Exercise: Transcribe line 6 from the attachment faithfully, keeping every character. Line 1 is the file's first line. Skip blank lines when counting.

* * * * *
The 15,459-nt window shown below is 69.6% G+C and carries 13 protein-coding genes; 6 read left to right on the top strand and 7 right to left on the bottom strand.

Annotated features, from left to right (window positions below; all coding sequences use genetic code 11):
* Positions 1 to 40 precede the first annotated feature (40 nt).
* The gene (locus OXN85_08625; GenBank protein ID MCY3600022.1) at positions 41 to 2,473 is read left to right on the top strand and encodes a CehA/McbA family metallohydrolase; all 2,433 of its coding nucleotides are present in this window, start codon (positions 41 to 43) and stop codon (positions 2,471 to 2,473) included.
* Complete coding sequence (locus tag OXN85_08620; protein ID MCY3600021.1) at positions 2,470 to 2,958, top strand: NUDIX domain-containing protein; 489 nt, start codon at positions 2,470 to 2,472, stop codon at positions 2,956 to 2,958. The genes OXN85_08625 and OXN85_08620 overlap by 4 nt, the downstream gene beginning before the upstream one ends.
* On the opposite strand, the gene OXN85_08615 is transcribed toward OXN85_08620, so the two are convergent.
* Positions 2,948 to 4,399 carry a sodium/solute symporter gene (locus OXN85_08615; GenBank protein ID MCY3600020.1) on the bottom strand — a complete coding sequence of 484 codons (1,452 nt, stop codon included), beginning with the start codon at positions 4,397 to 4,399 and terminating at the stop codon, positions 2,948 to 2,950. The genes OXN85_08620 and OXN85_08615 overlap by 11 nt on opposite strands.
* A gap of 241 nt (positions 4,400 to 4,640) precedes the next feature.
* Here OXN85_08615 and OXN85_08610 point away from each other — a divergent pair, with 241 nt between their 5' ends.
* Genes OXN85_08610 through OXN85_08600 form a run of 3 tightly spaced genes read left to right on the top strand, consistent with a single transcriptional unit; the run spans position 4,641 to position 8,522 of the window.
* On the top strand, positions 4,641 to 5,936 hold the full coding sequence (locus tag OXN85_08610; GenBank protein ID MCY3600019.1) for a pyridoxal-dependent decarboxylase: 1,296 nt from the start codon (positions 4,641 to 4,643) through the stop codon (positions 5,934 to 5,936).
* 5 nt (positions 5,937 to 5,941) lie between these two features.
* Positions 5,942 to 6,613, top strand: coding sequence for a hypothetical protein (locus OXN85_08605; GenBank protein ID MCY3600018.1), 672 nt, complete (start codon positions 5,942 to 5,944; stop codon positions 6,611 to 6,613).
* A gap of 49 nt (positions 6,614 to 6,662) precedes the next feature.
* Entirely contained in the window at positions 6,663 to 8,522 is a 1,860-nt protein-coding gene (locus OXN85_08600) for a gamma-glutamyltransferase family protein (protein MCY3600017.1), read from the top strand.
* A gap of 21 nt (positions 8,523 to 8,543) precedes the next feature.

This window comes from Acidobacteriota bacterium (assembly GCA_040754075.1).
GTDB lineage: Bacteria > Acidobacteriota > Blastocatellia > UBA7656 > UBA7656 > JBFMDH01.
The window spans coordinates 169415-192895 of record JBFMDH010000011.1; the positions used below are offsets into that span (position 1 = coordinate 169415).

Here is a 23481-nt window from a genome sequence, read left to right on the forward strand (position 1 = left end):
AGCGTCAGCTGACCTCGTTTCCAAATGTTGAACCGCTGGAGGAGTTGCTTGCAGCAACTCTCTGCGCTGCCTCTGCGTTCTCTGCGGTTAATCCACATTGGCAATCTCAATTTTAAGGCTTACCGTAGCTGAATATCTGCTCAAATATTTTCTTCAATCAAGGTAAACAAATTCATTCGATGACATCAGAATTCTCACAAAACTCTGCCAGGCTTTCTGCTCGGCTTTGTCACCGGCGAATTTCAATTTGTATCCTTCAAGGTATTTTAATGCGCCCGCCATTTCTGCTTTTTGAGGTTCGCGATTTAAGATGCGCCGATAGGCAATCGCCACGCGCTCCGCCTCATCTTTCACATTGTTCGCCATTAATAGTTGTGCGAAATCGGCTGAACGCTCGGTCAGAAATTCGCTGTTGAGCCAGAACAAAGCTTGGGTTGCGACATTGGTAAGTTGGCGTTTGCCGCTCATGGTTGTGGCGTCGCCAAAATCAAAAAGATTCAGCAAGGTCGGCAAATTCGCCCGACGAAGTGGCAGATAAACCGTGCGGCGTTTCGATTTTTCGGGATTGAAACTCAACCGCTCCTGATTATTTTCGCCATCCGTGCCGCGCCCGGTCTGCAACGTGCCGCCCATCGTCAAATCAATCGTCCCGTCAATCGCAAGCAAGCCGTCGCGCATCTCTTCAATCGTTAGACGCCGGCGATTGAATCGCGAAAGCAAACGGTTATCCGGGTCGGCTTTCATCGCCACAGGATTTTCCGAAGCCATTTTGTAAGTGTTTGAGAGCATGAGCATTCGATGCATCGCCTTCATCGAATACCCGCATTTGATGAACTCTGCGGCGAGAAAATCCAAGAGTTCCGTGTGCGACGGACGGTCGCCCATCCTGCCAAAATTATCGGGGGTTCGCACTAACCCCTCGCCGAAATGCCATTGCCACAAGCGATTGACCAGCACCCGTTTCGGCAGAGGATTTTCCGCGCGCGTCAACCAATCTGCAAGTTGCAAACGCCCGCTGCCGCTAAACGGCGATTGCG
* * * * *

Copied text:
* On the opposite strand, the gene OXN85_08615 is transcribed toward OXN85_08620, so the two are convergent.